As the world increasingly turns towards reducing greenhouse-gas emissions and decarbonisation, the use of electric vehicles and stationary energy storage systems is expected to increase.
The International Energy Agency estimates that nearly 10 000 GWh/y of batteries and other energy storage technologies will be required by 2040. As demand for batteries increases, so will demand for the metals and minerals that are needed to manufacture them; and with little or no inventory in the system and demand set to more than triple by 2025, buyers are seizing all they can. Meanwhile, battery metals producers are rushing to expand their operations and are evaluating new opportunities to keep pace with the surging demand for lithium, cobalt, copper, nickel, graphite, manganese, vanadium and some rare-earth metals.
Creamer Media’s ‘Battery Metals 2021/22: Demand for battery metals surging’ report provides an overview of the battery metals market in this context. Globally, the focus of the report is on supply and demand and the creation of a sustainable battery value chain, while in Africa, the report’s focus shifts to some of the key mining projects under way.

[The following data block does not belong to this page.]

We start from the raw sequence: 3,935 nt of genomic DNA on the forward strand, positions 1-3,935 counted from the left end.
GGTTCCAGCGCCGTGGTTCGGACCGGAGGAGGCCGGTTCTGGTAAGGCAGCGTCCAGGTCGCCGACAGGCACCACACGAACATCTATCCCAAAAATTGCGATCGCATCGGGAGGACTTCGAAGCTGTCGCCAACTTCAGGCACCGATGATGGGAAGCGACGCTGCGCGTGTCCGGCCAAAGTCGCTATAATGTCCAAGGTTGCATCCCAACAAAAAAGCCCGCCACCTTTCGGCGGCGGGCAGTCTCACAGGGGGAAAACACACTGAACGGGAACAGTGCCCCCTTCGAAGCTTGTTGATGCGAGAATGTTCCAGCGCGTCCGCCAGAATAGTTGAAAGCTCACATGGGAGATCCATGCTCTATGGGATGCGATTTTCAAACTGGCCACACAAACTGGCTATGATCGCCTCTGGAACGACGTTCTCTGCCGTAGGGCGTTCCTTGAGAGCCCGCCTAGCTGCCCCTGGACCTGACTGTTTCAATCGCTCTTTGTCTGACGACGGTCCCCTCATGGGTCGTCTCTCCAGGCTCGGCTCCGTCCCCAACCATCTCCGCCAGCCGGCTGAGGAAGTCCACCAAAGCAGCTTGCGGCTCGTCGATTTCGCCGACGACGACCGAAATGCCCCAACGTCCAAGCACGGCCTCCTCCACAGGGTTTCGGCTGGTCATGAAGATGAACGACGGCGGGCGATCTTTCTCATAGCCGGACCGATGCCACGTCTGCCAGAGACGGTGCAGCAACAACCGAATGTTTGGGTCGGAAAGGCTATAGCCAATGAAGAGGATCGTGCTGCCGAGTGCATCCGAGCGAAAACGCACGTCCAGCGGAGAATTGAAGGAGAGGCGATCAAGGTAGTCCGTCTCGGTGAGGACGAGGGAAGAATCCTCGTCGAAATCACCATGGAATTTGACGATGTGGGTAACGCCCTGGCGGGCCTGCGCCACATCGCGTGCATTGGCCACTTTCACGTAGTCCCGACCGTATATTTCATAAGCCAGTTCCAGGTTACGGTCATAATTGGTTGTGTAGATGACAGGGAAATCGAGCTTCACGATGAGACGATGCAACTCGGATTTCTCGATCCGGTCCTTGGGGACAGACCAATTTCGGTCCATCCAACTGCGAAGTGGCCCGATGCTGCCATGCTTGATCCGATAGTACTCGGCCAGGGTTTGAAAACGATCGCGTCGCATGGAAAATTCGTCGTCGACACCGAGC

Road, Rail & Ports
South Africa had, in times past, by far the best transport infrastructure in Africa; however, declining road conditions, and freight and passenger rail, as well as port capacity shortages and inefficiencies, are now all proving to be a constraint on trade and economic growth.
After contributing substantially to the country’s formative development, the rail sector has shown a downward trend for several decades, with a lack of adequate investment, poor management and theft and vandalism all impacting on performance.
Meanwhile, the country’s major road corridors are, as a consequence, overly congested, and subjected to overloading, contributing to South Africa’s carbon emissions.
The performance of its ports has also declined, compared with other ports on the continent and worldwide, with a recent World Bank analysis highlighting South Africa’s container ports as among the worst performers globally. Government plans to tackle the constraints are in the early stages.
Creamer Media's ‘Road, Rail and Ports 2021/22: Towards more private-sector participation’ provides an overview of South Africa’s ongoing investment in road, rail and port infrastructure, with a particular focus on the size and state of this infrastructure, and the funding and maintenance of these respective networks, as well as the challenges these sectors are facing.
These reports are a summaries of information published on Engineering News and Mining Weekly websites published over the past 12 months, as well as information available in the public domain, and does not purport to provide an analysis of market trends.